SAR aviation operations are classified as a ‘State’ activity and their safety regulation and oversight is generally delegated to Civil Aviation Authorities.
Commercial aviation operations have aviation regulations which do not include SAR. As a result Civil Aviation Authorities make best endeavours to conduct safety regulation and oversight of an activity that does not have clear rules.
Some countries issue SAR approvals to operators and other countries produce SAR guidelines based on commercial regulations.
There is no worldwide standard approach to SAR safety regulation and oversight and consequently there are inconsistent levels of oversight of SAR systems. This can cause tension between the SAR regulator, SAR contracting agency and SAR operator which is a potential hazard to the safe conduct of SAR operations.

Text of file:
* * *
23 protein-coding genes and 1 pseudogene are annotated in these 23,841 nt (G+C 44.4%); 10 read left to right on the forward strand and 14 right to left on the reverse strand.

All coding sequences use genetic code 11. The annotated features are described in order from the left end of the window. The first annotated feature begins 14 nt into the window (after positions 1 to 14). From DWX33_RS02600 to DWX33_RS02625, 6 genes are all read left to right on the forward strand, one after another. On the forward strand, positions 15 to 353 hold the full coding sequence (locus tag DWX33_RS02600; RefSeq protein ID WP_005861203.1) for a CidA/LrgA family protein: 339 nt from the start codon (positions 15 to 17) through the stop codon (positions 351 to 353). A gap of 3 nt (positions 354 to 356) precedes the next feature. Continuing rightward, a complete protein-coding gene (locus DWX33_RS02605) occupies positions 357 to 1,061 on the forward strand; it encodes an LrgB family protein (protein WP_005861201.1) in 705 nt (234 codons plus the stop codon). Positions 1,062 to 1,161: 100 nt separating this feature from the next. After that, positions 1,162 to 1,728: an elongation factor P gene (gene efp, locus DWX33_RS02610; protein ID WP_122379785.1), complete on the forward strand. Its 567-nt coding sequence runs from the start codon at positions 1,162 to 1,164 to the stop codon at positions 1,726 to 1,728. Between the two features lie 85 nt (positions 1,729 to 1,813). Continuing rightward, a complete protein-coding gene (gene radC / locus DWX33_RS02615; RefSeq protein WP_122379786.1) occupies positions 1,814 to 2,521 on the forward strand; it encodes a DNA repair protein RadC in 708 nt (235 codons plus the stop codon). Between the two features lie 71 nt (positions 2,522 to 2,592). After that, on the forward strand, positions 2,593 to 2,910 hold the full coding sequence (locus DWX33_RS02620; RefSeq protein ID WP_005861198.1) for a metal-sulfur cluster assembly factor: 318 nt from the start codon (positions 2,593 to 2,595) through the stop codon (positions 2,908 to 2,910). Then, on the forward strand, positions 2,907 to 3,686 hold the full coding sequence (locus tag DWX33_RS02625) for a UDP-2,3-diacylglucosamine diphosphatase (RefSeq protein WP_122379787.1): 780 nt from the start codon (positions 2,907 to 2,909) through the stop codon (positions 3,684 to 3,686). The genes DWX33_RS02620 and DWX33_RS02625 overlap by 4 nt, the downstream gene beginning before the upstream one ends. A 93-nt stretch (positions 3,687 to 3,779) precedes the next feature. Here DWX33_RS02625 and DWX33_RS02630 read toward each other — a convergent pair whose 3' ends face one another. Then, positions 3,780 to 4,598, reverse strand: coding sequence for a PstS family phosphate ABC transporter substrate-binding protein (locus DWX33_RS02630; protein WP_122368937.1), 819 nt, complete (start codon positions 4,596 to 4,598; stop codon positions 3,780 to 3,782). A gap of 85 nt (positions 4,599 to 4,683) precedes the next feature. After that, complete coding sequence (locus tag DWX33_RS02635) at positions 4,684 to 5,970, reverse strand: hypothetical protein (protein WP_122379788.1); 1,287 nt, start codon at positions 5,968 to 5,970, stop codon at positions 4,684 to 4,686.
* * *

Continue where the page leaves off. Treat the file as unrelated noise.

What can a National Aviation Authority do if it does not have appropriately qualified staff to conduct safety regulation and oversight of SAR operations?
A Civil Aviation Authority may decide to delegate to a Qualified Entity, the initial certification and continuing oversight of persons and organisations providing Search and Rescue activities.
Search and Rescue International…….
Search and Rescue International can be that Qualified Entity by making a documented agreement with the National Aviation Authority and approved by both parties at the appropriate management level, which clearly defines:
i. the oversight tasks to be performed
ii. the declarations, reports and records to be provided
iii. the technical conditions to be met in performing such tasks
iv. the related liability coverage; and
v. the protection given to information acquired in carrying out such tasks